The topics covered in this chapter can be summarized as follows:

Section Summary
8.1 Stream Erosion and Deposition Erosion and deposition of particles within streams is primarily determined by the velocity of the water. Erosion and deposition of different-sized particles can happen at the same time. Some particles are moved along the bottom of a river while some are suspended in the water. It takes a greater velocity of water to erode a particle from a stream bed than it does to keep it in suspension. Ions are also transported in solution. When a stream rises and then occupies its flood plain, the velocity slows and natural levées form along the edges of the channel.
8.2 Stream Types Youthful streams in steep areas erode rapidly, and they tend to have steep, rocky, and relatively straight channels. Where sediment-rich streams empty into areas with lower gradients, braided streams can form. In areas with even lower gradients, and where silt and sand are the dominant sediments, meanders are common. Deltas form where streams flow into standing water.
8.3 What Makes a Map? Maps are used to share spatial data, and geologists often create maps using a topographic base map. All maps contain standard cartographic elements such as a title, scale, north arrow, legend, and other ancillary information that helps the reader understand the map. Topographic maps in Canada are indexed in the National Topographic System. Contour lines are drawn to show relief of the landscape on a topographic map.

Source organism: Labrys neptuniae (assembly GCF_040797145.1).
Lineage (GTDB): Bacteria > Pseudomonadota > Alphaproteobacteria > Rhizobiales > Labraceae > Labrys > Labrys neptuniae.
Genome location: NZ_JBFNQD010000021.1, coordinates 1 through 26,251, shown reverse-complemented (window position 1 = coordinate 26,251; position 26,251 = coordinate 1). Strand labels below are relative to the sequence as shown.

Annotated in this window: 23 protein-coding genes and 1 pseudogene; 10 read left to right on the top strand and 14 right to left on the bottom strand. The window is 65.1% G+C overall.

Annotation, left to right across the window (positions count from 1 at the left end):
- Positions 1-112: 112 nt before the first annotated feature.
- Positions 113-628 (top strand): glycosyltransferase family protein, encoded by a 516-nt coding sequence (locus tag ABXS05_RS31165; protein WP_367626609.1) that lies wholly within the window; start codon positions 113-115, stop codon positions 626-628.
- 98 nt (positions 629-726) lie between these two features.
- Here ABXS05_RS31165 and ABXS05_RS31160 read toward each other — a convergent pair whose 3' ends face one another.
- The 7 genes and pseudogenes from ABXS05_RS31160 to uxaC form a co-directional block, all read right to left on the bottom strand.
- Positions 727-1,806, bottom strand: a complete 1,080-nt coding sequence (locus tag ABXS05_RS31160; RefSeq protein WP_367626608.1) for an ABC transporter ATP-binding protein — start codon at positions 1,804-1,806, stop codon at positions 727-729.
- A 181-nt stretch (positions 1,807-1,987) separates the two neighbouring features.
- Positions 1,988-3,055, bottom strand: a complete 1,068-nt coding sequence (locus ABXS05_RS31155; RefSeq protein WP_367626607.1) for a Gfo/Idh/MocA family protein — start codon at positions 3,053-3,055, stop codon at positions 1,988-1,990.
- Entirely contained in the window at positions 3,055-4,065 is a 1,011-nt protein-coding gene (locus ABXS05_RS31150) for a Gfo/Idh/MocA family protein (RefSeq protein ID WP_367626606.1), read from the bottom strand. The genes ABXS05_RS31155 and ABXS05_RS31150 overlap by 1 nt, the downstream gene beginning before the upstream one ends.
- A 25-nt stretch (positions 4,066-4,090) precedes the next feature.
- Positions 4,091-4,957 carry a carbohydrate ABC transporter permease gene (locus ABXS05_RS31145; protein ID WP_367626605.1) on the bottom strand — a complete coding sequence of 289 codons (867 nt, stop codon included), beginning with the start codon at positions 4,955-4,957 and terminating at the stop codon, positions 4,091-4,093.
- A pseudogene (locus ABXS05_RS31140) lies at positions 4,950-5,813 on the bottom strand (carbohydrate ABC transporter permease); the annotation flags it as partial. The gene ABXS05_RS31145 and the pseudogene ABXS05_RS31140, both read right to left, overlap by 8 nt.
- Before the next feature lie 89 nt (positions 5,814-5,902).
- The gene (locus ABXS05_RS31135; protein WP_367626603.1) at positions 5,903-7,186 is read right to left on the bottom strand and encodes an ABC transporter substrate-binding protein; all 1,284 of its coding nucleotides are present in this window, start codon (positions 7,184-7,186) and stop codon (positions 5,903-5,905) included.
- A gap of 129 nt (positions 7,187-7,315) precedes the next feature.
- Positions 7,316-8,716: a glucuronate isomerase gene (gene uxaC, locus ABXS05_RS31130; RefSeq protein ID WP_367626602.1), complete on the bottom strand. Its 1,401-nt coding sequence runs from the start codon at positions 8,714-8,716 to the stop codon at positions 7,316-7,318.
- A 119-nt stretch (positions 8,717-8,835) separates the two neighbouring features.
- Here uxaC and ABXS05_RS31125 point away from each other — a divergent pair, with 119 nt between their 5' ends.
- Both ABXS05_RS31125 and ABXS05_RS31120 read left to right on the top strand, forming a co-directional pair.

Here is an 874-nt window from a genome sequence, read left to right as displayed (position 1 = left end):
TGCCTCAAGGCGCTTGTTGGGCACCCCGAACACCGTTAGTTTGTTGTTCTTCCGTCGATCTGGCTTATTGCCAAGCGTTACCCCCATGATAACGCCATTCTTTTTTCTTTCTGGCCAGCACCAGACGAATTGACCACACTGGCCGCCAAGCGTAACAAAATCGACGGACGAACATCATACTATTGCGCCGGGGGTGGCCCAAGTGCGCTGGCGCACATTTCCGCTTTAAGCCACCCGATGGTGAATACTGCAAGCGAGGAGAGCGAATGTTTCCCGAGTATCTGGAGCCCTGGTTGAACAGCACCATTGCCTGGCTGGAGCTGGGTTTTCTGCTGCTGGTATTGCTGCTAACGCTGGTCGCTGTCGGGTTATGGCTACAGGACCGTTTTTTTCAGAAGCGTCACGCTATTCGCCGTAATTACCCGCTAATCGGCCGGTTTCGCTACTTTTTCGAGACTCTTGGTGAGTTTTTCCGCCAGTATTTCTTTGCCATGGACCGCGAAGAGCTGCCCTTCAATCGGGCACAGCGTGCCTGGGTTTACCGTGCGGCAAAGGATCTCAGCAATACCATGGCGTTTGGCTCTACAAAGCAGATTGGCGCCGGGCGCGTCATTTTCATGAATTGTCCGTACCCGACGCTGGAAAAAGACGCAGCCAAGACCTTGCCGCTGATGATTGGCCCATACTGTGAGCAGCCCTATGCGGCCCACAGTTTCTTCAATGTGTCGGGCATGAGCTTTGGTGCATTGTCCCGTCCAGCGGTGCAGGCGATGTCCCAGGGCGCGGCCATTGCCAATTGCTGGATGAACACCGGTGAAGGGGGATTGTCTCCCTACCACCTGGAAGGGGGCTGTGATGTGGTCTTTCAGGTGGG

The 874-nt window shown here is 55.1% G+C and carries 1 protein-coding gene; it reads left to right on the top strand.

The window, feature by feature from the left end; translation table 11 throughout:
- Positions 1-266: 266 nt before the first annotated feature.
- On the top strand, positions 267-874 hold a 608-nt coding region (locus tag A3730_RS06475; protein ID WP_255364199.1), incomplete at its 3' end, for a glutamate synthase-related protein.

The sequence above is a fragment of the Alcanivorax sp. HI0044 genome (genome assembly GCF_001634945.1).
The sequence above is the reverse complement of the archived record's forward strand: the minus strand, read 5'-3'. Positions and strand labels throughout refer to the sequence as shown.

Lab 8 Exercises The best way to learn about important cartographic elements and mapping is to make a map yourself! Fluvial features along a meandering segment of the Elbow River in Calgary, Alberta can be identified and mapped based on satellite imagery. A good map conveys information about your interpretations to your reader. Adding a reference point with a UTM coordinate and a reference to the NTS map sheet on which your map resides helps your reader situate your interpretations in a larger context.


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A Practical Guide to Introductory Geology Copyright © 2020 by Siobhan McGoldrick is licensed under a Creative Commons Attribution 4.0 International License, except where otherwise noted.

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